How to Avoid Burnout

by Seth Rosen

We need to figure out how to let the stress go before it kills us. We put our jobs before our own wellbeing. But it’s not the job’s fault. It’s ours.

Dear Fellow Fundraisers,

Let’s talk about stress. And how to manage it.

Because goodness knows, fundraising as a profession can be very stressful.

We need to figure out how to let the stress go before it kills us. We’re doing a lot of harm to ourselves by putting our jobs before our own wellbeing.

But it’s not the job’s fault. It’s ours.

Joan frequently tells the story of how she nearly killed her Development Director. The short version is that while at GLAAD, Joan once stressed out her Development Director Julie so badly that Julie actually showed up to a board meeting wearing a heart monitor. And Joan didn’t tell her to go home.


But we all let this sort of thing happen all the time. I’m just as guilty.

Last year, the stress of work literally put me in the emergency room.

Here’s what happened.


Almost exactly one year ago I was the Managing Director of Development and Communications at GMHC (an organization I love and continue to support.)

And I felt tremendous pressure, like I’m sure many of you do right now.

Does any of this sound familiar?

  • There was an upcoming gala and enormous pressure to sell sponsorships and tables.
  • With only a little over three months left in our fiscal year, I wasn’t entirely sure we’d meet our goals.
  • A new CEO search was going on, and my team was nervous about the future. I was too.

Or how about this? (These were the real thoughts going through my head constantly.)

  • How am I going to get out the door and make asks when there’s so much to take care of in-house?
  • If I don’t reach my revenue goal we’ll have to lay people off, cut a program, and our clients will suffer.
  • The Board will think I’m doing a bad job and I’ll be fired if we don’t make these numbers.

So what did I do? Same thing most of you do.

I worked even harder.

And then one afternoon I got an angry email from a colleague at another organization. Apparently our gala was within a few days of their event.

That was my breaking point. For a few seconds, I felt pain in the upper left part of my chest.

I took a deep breath, clenched my fists… and went back to my to-do list.

A short while later, there it was again. The pain was back.

We’re talking chest pain here. Go to the ER, dumb ass!

But I had critically important work to do.

I texted my husband who just happens to be a doctor and asked him what he thought I should do. I’m sure the text was something like, “Haha having some chest pain, should I go to the hospital? Better lay off the cake tonight lol!”

Just so we are clear, only a moron sends a jokey text when having chest pain.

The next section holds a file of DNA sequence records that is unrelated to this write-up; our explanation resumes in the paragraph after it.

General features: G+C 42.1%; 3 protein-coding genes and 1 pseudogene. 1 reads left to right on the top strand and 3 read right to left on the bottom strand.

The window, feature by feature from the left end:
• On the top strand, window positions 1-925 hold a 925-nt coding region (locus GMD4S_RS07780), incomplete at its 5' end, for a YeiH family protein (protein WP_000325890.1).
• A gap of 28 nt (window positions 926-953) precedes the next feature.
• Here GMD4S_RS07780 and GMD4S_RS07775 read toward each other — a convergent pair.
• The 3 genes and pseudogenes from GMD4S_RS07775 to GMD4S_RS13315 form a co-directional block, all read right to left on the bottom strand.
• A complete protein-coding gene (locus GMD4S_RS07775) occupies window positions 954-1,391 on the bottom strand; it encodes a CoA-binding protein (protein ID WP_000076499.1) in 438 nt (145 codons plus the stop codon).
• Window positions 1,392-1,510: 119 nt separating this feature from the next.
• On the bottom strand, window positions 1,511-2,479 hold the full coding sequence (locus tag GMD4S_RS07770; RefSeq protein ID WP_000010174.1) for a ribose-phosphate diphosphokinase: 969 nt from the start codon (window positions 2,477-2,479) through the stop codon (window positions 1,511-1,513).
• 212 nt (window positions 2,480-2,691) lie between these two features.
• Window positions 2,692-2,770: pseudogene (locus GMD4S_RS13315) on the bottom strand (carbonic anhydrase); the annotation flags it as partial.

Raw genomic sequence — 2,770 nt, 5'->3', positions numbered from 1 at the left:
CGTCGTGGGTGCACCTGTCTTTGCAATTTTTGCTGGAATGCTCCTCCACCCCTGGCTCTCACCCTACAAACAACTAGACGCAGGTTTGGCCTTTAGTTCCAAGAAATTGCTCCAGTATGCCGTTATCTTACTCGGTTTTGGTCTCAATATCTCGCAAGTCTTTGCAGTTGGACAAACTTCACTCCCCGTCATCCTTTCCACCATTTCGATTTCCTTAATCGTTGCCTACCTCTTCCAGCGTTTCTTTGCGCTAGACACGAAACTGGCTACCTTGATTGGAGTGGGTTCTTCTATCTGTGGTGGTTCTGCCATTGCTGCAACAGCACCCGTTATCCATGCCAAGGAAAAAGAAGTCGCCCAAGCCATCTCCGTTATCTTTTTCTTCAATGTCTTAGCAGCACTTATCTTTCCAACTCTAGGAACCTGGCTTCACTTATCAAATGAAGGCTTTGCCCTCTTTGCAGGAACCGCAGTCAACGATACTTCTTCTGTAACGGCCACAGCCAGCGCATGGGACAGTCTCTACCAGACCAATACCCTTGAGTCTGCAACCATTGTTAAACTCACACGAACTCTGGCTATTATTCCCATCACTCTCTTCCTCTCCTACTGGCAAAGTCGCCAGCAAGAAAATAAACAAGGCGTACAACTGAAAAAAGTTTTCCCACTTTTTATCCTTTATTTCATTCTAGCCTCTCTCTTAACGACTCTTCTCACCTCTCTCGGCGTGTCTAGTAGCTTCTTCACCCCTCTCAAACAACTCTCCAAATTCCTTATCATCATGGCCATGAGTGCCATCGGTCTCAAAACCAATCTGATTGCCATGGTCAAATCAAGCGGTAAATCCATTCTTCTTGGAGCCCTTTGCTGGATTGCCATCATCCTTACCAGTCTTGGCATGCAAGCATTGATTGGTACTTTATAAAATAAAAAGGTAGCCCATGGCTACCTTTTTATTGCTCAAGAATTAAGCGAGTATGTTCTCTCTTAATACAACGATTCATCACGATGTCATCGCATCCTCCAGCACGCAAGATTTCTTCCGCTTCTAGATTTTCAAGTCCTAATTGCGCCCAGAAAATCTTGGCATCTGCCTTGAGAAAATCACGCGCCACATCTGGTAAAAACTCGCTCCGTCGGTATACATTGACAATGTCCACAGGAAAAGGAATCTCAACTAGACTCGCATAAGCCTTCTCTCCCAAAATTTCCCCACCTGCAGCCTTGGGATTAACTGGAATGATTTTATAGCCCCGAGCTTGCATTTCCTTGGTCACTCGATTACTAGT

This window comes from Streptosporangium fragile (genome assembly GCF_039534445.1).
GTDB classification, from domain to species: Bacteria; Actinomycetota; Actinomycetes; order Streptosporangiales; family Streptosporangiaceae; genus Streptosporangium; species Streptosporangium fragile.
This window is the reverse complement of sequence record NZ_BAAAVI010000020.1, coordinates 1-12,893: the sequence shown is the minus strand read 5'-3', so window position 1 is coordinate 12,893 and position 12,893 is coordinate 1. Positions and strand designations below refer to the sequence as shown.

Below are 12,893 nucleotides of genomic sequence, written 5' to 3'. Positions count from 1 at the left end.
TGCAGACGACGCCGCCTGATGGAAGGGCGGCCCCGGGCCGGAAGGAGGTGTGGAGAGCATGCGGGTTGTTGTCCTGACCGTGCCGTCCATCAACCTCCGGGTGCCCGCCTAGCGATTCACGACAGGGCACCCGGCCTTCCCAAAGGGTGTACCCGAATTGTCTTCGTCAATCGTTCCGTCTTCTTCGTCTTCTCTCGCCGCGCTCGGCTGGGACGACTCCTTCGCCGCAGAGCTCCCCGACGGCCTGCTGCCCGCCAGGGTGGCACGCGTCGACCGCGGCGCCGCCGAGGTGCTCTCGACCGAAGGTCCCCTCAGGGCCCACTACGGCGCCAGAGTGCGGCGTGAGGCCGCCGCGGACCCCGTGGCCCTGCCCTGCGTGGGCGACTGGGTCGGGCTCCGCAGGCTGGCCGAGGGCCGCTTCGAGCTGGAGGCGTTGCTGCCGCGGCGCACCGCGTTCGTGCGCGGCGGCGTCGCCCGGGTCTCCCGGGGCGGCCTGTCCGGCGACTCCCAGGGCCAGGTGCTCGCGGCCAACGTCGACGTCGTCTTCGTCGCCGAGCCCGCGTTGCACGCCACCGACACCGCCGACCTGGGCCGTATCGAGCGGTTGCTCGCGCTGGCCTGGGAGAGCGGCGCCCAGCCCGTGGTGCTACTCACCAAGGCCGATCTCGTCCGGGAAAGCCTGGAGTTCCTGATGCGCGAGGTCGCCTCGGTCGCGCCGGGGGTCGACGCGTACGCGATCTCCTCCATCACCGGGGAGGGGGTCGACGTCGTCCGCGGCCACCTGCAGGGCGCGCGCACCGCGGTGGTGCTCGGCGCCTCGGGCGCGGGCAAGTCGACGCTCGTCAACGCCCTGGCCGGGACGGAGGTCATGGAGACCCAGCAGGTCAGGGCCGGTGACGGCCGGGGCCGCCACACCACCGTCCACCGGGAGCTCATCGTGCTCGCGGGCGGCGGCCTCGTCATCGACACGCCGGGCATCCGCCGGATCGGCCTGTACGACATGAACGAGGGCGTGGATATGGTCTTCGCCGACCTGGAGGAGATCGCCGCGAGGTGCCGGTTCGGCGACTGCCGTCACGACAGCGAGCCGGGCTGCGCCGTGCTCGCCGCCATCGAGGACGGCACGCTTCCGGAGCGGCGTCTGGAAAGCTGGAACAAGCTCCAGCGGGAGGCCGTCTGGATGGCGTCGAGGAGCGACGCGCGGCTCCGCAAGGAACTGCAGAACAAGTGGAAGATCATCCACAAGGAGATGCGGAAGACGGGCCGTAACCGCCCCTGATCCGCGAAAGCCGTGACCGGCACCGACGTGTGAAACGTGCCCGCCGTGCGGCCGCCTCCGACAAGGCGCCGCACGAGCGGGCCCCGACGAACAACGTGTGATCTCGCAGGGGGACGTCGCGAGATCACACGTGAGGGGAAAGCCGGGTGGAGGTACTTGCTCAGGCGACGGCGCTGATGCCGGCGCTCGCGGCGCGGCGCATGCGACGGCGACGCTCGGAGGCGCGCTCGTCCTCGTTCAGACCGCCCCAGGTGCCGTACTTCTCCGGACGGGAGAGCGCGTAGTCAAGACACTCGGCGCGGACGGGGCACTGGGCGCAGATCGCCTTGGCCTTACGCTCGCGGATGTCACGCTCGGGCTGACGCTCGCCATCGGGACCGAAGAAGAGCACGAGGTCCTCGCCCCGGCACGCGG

When the pain came back for the third time, I finally got it. I grabbed my bag, walked out of the office, hailed a cab, and went to the NYU Emergency Room.

But even then, on the way to the hospital I continued my moronic streak and emailed my staff that while I was leaving early, I could of course still be reached on my cell or email.


The hospital admitted me with crazy high blood pressure. I later found out that over the prior year my elevated cholesterol had moved up to the stratosphere.

Perhaps not consciously, but I made the choice to let the stress of fundraising overwhelm me. Getting sick like that wasn’t a problem with the job; it was a problem with how I handled the job.

By nature most Directors of Development are passionate overachievers that strive for excellence. But we are also only human. We may want to believe we are superhuman, but we aren’t.


Between now and June 30th, the end of the fiscal year for so many of us, I want you to keep in mind the following:

  1. You are more important than your job. No matter where you work, no matter how desperate your clients are, you are more important than your job.
  2. You must take time off and unplug from work. Over time, remaining in constant contact with work will destroy your health. When you are away, put someone else in charge, and walk away for real.
  3. If this job is not a good fit, you will find another one. Fundraisers are always in demand.

I’m happy to say that a year later I’m much better than I was. Do I still feel stressed by work? Of course.

Do I allow work to make me sick? No.

I’ve learned that I have to choose how I’m going to react to work, and that my health is my responsibility. No boss, funder, or board has the right or the power to make me ill. Only I can do that to myself.

And of course, it helps to work with somebody as great as Joan Garry.

So I’ve shared my story. In the comments below I’d love to hear what you have learned about stress as a fundraiser. How do you control it? Did you have an “aha” moment? What advice do you have for others?

We all have a lot to learn from each other and I look forward to hearing from you.

Best Wishes,

Seth Rosen

9 thoughts on “How to Avoid Burnout”